Do you agree that some of these 8800 stats are decidely questionable?
Should I just leave the 8800 to get on with its background co-operation with the DLM and hope that everything just settles down later on?
The copper leg is approx 700 metres long. That's the walked route (underground ducts), so initially I was expecting the line to sync at 30 - 35M bps, with a commensurate data rate somewhat below that. The Openreach speedtester had predicted 37 - 40M bps.
My first FTTC line was 650m of 0.5mm copper.
On the original 8MHz profile used by BT, it couldn't quite manage 40/10 speeds (the top packages at the time), and tended to sync at around 38/10.
When BT swapped to 17MHz profiles in 2011 (but before they started selling the 80Mbps packages), it managed 40/10 easily, and reported an attainable of around 60Mbps.
Increased takeup would have almost certainly caused crosstalk, and reduced those numbers, but I moved out soon after.
I'd been aware that Openreach normally sets the target SNR on downstream to 6dB and, sure enough, that was the SNR that the line was working at just after I first got it all working. But a couple of days later I had to restart the 8800 a number of times in the course of doing its firmware update, and therefore I'm not now surprised to find that the DLM has bumped up the SNR to 9dB. Could that at least be a partial explanation for the 26 figure? I assume that, in time, the 9dB will drop back down toward 6dB again.
You should only expect the modem to be running with an "actual SNRM" value that matches the "target SNRM" value of 6dB when it is synchronised at something below the package maximum.
You are sync'ed at the maximum, on a line capable of a higher speed. The modem is thus under-utilising the line, leaving it with spare SNRM capacity over and above the target: 3.1dB spare at the moment.
Note that DLM does not bump up your "actual SNRM"; changes in the "actual" reflect the combination of "spare SNRM" from the time of the sync and subsequent changes in noise (which can be more than 3dB). DLM doesn't even bump up the "target SNRM" in FTTC at all. Trials are starting to try out reductions to 5, 4 or 3dB though.
What DLM would do instead, if it saw the need, is to "band" you: setting an artificial maximum sync speed. When the modem syncs, you'd see it reach a few killobits below a round figure (eg 36997 kbps), and a higher SNRM.
Having spare SNRM capacity does not cause a slowdown of throughput.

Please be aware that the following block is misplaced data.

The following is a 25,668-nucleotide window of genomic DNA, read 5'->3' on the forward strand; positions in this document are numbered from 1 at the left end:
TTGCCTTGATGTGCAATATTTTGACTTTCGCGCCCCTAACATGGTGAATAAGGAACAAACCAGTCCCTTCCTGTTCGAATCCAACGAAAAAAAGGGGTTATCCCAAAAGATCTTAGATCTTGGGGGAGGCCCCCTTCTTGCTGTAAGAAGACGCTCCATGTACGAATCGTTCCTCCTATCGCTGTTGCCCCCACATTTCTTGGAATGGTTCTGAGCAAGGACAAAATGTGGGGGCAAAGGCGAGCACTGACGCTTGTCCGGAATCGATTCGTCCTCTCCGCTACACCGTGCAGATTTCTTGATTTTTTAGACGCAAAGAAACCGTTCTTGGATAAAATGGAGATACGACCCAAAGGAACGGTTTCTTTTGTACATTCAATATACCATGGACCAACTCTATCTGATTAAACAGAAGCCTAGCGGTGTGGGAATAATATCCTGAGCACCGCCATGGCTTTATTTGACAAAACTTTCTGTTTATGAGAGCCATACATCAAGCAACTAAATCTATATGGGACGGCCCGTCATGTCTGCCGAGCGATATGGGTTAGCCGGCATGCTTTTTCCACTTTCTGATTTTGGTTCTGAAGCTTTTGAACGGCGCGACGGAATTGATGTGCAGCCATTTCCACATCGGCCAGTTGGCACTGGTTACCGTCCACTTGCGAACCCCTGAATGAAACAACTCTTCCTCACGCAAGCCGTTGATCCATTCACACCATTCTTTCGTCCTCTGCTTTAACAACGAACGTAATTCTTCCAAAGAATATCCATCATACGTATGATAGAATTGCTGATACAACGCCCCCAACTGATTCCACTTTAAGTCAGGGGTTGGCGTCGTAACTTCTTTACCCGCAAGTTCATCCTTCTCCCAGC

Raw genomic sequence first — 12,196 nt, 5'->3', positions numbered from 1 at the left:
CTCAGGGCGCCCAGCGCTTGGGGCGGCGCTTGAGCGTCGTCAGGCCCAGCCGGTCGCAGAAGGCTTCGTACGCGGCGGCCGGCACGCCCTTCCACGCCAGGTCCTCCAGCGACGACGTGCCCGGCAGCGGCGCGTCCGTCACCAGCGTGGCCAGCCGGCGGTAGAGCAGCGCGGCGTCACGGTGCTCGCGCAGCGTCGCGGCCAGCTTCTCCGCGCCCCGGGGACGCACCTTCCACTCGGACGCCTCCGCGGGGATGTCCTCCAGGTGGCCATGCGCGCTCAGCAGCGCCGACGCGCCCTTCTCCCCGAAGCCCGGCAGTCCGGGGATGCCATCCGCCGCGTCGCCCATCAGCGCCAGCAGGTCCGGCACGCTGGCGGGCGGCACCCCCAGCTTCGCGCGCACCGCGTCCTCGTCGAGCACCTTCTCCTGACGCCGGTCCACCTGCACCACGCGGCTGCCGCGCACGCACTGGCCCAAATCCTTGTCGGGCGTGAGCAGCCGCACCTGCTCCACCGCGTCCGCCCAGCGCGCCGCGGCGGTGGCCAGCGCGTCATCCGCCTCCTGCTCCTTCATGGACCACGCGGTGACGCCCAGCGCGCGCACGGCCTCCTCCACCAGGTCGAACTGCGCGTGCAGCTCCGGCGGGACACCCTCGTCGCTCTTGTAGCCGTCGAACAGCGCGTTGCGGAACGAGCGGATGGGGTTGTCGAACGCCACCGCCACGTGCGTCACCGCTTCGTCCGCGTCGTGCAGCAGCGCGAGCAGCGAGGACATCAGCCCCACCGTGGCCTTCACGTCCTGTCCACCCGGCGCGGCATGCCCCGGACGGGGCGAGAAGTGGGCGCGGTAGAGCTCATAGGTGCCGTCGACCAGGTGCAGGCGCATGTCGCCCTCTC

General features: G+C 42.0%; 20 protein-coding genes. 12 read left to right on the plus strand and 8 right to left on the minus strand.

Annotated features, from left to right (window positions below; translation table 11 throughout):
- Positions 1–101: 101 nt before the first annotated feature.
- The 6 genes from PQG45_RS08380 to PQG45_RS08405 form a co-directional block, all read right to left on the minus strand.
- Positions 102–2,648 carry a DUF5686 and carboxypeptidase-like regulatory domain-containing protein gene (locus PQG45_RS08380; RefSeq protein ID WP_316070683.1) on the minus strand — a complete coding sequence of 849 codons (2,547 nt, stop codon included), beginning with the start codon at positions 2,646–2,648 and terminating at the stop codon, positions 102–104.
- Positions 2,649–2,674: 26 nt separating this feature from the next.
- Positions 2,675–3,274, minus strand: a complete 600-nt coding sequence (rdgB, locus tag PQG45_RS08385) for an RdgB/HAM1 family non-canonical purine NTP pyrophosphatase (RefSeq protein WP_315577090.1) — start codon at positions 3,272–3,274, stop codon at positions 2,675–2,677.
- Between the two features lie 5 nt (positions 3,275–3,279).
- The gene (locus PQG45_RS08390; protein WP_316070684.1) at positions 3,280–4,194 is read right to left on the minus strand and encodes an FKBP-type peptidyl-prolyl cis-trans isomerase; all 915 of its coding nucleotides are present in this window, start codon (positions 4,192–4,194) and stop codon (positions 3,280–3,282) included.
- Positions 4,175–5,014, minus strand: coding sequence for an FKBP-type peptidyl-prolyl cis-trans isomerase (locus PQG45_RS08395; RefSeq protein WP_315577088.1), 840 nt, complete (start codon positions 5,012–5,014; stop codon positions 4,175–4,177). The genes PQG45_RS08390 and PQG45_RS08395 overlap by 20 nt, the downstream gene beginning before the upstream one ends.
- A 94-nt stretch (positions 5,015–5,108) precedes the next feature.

The throughput figure will still be based on the sync speed. You have a 40Mbps sync, so will have an "IP profile" of around 37.7Mbps. That's the maximum throughput of IP-level packet data (including IP headers); a download of a large batch will result in a user throughput in the region of 36-37Mbps ... provided the server can keep up.
Interleave depth was originally 1 and 1, but is now 16 and 1.
With an initial interleaving depth of 1, you were on fastpath with no error correction. With a change to 16, DLM has turned on error protection in the form of G.INP retransmission.
This change can improve speeds for a line, because there is a perceived coding gain from the protection. That is probably why your actual SNRM has increased from 6dB to 9dB, and your attainable speed has increased.
Note: DLM actually sets the "INP" and "delay" parameters, and the modem/DSLAM choose an appropriate depth during synchronisation. It can be better to monitor INP and "delay", rather than depth.
Frankly, I can't believe the 8800's figures for the Rate. Both the Down and Up Rate figures are recorded as all but maximum! And notice that the attenuation figure for Up is zero, and clearly that's impossible.
It certainly looks like the sync figures are right. For more details, you probably want to connect via telnet, and get figures out from the command line.
If you want to monitor 24x7, there are monitoring programs available here:
Both "DSLstats" and "HG612 modem stats" are capable of monitoring an 8800NL. In fact, the 8800NL behaves very similarly to the HG612.
The attenuation figure is always shown as zero, upstream.
Incidentally, within the 8800's user settings there's something called 'Fullcone NAT'. Anyone know anything about that? Given that my 8800 connection is straighforward PPPoE (no bridging or additional firewalls), do I need to select and use Fullcone NAT?
I just have "NAT" ticked, with "fullcone NAT" left off, as the default setting. I've needed nothing else.
Whether that is what you want depends on your own uses. Take a look here: